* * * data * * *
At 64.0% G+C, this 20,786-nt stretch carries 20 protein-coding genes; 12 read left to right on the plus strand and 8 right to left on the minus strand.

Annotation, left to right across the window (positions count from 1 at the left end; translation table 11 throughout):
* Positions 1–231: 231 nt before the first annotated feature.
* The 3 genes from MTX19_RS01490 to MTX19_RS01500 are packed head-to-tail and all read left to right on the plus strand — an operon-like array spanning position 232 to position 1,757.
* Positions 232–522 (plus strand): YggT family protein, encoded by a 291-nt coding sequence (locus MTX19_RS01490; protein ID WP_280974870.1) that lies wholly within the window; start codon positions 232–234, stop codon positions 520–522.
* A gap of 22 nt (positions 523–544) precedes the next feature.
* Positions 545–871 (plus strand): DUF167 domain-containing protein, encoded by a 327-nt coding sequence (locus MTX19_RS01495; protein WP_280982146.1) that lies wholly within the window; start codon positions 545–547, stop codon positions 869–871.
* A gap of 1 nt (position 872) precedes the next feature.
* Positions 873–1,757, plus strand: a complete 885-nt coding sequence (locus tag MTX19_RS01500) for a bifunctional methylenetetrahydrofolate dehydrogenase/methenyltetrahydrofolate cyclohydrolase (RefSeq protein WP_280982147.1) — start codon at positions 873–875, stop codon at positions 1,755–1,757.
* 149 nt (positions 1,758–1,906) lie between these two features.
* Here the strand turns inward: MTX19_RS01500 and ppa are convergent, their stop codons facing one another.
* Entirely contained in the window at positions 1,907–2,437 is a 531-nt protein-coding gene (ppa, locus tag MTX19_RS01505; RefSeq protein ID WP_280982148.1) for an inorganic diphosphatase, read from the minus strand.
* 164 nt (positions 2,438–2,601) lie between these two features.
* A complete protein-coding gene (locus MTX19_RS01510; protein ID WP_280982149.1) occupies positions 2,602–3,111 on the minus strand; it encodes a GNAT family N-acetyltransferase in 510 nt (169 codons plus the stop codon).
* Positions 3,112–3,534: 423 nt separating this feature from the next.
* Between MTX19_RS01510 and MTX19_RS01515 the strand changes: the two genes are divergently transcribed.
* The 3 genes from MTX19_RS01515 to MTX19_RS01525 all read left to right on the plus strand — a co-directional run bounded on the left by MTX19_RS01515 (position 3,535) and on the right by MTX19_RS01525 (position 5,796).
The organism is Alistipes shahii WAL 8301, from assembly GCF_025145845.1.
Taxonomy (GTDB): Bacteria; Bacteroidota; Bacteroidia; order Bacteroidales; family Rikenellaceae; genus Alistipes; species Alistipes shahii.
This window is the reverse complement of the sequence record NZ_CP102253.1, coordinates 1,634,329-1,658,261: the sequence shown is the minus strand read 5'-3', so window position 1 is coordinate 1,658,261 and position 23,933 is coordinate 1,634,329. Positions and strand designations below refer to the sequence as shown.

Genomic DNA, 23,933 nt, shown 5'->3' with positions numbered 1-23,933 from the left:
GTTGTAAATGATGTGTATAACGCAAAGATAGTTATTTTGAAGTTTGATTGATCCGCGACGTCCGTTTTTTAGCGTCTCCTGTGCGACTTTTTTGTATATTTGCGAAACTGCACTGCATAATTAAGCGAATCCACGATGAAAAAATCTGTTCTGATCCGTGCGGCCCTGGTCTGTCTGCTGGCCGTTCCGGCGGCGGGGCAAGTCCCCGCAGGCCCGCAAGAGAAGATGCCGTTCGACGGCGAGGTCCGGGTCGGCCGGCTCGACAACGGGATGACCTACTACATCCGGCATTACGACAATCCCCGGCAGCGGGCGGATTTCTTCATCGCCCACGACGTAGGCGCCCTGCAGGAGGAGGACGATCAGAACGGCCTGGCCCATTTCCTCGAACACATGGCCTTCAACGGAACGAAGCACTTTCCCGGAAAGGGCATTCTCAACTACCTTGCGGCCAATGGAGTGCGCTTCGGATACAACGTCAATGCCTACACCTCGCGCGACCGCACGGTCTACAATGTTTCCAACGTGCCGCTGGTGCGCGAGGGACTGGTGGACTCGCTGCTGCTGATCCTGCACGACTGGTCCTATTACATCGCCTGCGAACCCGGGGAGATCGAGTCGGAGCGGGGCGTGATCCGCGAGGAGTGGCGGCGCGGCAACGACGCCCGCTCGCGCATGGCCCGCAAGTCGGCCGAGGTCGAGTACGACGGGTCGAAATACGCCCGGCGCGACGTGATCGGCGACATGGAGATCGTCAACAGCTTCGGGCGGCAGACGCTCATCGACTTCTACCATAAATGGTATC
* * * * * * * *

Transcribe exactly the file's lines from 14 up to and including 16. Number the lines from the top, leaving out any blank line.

* A complete protein-coding gene (locus MTX19_RS01510; protein ID WP_280982149.1) occupies positions 2,602–3,111 on the minus strand; it encodes a GNAT family N-acetyltransferase in 510 nt (169 codons plus the stop codon).
* Positions 3,112–3,534: 423 nt separating this feature from the next.
* Between MTX19_RS01510 and MTX19_RS01515 the strand changes: the two genes are divergently transcribed.